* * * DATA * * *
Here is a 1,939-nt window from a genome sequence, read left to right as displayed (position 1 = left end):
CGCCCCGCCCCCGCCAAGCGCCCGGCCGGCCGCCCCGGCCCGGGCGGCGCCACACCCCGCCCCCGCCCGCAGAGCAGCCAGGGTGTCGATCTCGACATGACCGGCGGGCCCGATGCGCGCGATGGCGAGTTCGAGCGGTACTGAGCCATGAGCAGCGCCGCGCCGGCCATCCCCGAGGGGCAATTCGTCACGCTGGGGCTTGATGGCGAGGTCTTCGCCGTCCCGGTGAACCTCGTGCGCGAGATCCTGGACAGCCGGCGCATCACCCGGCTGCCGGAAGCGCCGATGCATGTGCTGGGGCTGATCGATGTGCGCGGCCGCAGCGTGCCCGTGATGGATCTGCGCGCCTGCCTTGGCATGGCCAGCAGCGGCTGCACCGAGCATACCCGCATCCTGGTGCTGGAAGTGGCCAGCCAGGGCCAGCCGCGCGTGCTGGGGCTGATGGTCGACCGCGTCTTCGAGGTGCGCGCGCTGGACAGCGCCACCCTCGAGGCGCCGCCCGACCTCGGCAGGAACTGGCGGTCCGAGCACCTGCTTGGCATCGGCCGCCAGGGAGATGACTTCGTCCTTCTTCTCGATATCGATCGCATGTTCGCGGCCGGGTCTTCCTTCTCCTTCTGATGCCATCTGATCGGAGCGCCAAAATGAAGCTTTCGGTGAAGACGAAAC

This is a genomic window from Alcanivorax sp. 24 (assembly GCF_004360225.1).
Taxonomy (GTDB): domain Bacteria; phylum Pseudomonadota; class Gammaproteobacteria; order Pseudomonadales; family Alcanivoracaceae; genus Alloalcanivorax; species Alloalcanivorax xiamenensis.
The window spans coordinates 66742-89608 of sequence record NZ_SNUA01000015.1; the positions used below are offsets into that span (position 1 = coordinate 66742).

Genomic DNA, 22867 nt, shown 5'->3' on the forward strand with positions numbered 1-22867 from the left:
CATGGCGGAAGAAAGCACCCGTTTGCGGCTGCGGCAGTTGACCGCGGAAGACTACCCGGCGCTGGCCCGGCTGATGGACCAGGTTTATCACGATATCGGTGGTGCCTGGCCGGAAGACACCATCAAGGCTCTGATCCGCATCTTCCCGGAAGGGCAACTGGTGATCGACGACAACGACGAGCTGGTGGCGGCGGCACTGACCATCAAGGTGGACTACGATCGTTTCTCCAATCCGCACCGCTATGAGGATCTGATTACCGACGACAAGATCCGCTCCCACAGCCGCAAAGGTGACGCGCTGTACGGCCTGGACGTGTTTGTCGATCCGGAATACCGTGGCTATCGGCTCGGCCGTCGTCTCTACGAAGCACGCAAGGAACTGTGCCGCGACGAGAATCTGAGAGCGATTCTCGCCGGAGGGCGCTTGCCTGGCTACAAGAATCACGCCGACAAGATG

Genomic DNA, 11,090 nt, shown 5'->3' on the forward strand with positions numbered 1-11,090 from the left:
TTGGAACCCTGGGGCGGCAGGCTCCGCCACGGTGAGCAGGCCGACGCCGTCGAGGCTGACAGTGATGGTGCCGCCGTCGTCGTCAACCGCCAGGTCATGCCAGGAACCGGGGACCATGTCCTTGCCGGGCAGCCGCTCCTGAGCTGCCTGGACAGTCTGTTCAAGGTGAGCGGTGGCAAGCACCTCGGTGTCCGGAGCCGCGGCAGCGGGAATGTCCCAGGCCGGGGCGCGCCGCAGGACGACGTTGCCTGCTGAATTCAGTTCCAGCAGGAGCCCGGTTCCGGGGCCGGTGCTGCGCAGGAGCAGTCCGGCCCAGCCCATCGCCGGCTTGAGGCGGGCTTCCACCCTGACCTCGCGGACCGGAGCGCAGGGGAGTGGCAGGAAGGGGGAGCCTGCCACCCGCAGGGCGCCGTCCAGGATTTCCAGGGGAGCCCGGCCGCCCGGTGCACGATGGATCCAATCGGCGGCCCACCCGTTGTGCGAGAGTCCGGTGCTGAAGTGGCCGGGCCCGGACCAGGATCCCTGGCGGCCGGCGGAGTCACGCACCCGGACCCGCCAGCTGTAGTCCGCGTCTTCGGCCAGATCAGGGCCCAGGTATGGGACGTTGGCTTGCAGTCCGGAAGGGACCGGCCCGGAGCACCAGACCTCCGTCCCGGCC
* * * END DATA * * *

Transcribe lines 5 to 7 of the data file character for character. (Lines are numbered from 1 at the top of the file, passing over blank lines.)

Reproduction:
The window spans coordinates 66742-89608 of sequence record NZ_SNUA01000015.1; the positions used below are offsets into that span (position 1 = coordinate 66742).

Genomic DNA, 22867 nt, shown 5'->3' on the forward strand with positions numbered 1-22867 from the left:
CATGGCGGAAGAAAGCACCCGTTTGCGGCTGCGGCAGTTGACCGCGGAAGACTACCCGGCGCTGGCCCGGCTGATGGACCAGGTTTATCACGATATCGGTGGTGCCTGGCCGGAAGACACCATCAAGGCTCTGATCCGCATCTTCCCGGAAGGGCAACTGGTGATCGACGACAACGACGAGCTGGTGGCGGCGGCACTGACCATCAAGGTGGACTACGATCGTTTCTCCAATCCGCACCGCTATGAGGATCTGATTACCGACGACAAGATCCGCTCCCACAGCCGCAAAGGTGACGCGCTGTACGGCCTGGACGTGTTTGTCGATCCGGAATACCGTGGCTATCGGCTCGGCCGTCGTCTCTACGAAGCACGCAAGGAACTGTGCCGCGACGAGAATCTGAGAGCGATTCTCGCCGGAGGGCGCTTGCCTGGCTACAAGAATCACGCCGACAAGATG